Pixel Puzzles 2: Birds
Gameplay 9
Graphics 8
Sound 8

Decaying Logic definitely didn’t rest on their laurels with this one as it improves on its predecessors in numerous areas. The ability to rotate puzzle pieces allows for a greater challenge and the auto-save feature for individual puzzles is definitely helpful. Other additions, such as the bottom tray, zoom feature and increased area for floating puzzle pieces also adds to the enjoyment.

Gameplay. A return to the calm and relaxing atmosphere of Pixel Puzzles: Japan, but now with an even bigger challenge.

Graphics: Great if you are a fan of birds.

Sounds: Tranquil and relaxing audio.


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Pixel Puzzles 2: Birds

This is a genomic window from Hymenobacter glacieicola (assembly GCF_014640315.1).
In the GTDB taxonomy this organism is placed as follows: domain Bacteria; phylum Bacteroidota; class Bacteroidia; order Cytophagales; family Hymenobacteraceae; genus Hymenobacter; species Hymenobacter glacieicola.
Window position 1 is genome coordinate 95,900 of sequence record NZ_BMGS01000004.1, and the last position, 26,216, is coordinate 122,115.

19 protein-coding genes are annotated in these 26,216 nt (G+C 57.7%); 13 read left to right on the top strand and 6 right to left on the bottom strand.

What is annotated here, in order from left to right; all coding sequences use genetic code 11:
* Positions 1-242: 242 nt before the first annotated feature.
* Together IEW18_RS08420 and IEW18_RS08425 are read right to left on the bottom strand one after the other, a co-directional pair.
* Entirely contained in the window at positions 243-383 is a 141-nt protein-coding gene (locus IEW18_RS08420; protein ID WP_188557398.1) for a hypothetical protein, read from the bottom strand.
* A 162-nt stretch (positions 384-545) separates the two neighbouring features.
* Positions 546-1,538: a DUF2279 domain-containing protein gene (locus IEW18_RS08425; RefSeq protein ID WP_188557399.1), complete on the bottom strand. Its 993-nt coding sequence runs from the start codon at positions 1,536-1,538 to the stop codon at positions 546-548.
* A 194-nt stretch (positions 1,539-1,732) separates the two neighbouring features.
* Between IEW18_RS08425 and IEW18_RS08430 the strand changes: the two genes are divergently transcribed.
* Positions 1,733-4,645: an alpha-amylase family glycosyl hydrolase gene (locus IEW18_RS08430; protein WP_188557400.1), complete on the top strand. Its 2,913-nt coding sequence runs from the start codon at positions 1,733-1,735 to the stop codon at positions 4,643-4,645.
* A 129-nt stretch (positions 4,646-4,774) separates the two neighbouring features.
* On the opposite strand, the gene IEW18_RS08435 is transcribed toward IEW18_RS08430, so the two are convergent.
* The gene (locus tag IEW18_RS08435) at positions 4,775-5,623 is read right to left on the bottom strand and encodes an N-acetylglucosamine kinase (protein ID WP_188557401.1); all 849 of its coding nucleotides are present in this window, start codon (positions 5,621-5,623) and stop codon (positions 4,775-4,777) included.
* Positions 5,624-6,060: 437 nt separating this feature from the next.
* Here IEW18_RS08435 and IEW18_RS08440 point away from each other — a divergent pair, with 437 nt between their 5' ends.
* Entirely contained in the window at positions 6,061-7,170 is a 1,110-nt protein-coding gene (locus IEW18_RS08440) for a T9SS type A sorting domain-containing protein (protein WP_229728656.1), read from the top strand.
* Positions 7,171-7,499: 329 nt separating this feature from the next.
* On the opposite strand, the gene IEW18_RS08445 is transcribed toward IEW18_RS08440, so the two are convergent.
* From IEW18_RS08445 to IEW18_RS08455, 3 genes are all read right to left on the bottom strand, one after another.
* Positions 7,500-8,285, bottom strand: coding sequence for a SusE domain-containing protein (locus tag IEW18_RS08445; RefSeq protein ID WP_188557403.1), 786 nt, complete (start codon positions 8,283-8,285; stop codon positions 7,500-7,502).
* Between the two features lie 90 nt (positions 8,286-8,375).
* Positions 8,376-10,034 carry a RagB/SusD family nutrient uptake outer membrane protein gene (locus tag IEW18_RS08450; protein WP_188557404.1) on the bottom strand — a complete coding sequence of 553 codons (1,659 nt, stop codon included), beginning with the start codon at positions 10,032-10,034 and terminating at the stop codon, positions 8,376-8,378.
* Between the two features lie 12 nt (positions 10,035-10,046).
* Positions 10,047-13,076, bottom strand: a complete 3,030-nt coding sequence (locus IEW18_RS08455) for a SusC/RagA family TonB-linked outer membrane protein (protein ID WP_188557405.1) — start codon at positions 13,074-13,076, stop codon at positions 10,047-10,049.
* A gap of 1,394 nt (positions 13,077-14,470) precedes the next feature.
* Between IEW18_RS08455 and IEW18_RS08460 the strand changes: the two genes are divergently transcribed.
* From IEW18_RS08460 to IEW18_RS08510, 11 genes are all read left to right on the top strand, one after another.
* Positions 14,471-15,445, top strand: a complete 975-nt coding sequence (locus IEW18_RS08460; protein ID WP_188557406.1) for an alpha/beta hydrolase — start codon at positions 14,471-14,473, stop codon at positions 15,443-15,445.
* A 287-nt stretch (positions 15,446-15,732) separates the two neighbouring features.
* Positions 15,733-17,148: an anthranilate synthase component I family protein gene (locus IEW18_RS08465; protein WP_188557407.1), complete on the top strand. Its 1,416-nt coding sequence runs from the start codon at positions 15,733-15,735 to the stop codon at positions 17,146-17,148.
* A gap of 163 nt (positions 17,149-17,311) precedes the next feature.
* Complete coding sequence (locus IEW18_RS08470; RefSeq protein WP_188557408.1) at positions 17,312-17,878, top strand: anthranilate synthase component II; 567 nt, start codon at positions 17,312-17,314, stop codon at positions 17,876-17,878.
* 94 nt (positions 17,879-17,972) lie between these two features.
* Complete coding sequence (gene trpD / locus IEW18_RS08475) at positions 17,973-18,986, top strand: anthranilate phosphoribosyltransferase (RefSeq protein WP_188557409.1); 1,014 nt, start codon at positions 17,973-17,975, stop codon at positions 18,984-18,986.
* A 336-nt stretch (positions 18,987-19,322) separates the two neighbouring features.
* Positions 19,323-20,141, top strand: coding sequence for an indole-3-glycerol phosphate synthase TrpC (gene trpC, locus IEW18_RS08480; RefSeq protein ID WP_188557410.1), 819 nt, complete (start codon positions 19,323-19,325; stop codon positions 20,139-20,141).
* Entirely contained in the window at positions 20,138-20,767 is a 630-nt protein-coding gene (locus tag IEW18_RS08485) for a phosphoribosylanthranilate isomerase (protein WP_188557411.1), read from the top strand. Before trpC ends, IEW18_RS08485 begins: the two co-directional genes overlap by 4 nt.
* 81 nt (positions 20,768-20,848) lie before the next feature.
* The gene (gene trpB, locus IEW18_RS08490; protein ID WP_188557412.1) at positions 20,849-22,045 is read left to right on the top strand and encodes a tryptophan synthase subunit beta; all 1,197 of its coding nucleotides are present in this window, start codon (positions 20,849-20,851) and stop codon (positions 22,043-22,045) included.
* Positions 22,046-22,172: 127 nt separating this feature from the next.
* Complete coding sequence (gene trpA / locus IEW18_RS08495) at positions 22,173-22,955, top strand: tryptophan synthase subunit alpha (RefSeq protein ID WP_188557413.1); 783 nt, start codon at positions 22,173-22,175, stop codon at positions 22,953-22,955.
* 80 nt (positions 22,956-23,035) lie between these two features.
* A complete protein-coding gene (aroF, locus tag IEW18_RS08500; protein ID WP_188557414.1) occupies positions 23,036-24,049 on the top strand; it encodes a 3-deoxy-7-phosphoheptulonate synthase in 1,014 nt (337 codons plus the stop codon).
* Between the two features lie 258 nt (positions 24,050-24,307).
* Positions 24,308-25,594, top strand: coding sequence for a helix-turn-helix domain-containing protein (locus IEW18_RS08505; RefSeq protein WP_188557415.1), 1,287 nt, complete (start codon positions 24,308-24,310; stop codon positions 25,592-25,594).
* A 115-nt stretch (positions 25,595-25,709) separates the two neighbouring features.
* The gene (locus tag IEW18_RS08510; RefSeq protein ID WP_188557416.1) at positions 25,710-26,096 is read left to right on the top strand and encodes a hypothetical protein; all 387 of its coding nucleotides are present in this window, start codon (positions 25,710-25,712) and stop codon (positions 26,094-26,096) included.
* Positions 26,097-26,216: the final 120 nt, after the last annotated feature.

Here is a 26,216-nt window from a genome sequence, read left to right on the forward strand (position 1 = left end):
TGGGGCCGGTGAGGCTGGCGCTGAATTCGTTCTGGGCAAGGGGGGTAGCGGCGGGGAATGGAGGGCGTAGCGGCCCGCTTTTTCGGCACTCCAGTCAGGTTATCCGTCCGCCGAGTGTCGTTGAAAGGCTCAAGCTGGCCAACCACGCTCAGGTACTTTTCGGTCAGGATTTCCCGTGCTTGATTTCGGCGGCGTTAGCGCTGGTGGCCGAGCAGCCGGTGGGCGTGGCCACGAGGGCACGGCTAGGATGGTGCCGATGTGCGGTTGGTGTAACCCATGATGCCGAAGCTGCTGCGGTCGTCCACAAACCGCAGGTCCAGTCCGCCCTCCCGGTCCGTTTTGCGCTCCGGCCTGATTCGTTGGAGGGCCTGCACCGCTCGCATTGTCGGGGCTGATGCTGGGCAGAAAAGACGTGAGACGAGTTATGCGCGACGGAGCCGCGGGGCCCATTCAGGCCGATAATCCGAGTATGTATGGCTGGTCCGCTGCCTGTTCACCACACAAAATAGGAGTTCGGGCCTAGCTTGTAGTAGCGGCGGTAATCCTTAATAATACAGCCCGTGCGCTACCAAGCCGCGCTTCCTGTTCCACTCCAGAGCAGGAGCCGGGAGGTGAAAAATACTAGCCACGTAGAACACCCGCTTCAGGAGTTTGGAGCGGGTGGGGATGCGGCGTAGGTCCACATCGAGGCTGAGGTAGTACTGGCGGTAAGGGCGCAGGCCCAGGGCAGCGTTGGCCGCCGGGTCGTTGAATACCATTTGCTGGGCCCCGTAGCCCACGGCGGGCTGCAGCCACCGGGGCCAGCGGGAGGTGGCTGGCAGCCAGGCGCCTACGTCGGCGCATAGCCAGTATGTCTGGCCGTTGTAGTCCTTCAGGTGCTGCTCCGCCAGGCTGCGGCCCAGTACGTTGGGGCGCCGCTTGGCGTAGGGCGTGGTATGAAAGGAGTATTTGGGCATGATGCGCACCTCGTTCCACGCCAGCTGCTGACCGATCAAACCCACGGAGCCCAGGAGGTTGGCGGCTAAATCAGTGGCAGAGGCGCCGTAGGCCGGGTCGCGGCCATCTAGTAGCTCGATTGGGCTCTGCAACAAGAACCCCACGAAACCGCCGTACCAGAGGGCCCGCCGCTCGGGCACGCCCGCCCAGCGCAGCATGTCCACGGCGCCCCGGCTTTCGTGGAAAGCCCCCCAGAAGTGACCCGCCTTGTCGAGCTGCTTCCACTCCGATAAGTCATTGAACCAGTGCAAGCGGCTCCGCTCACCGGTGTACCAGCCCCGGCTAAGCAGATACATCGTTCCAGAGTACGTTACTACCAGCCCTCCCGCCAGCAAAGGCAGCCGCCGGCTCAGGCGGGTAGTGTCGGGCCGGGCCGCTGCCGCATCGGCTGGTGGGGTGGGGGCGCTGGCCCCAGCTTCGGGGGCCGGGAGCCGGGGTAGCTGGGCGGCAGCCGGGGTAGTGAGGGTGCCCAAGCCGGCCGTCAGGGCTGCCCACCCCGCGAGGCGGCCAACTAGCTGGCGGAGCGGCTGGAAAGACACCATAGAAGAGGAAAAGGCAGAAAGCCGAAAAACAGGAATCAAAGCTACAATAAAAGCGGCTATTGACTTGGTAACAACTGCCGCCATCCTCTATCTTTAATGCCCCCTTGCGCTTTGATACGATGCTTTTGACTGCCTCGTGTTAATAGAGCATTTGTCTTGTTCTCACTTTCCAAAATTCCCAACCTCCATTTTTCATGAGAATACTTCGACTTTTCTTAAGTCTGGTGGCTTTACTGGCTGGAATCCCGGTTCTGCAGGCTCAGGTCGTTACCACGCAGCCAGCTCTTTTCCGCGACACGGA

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Pixel Puzzles 2: Birds

Developer: Decaying Logic | Publisher: Kiss ltd | Release Date: 2015 | Genre: Indie / Casual / Simulation / Strategy | Website: Official Website | Format: Digital Download

Decaying Logic is known for bringing us the first jigsaw game on Steam and then following it up with the first jigsaw game where you could get killed by zombies. For their third jigsaw title they have gone for a full blown sequel, so this time it is more than just the theme that got an overhaul. The game is a return to the traditional jigsaw style puzzles, so there is no reason to check over your shoulder for the undead, and it is all themed around birds. Although you don’t have to be a fan of our avian friends to enjoy this game, it certainly helps as they dominate every single puzzle.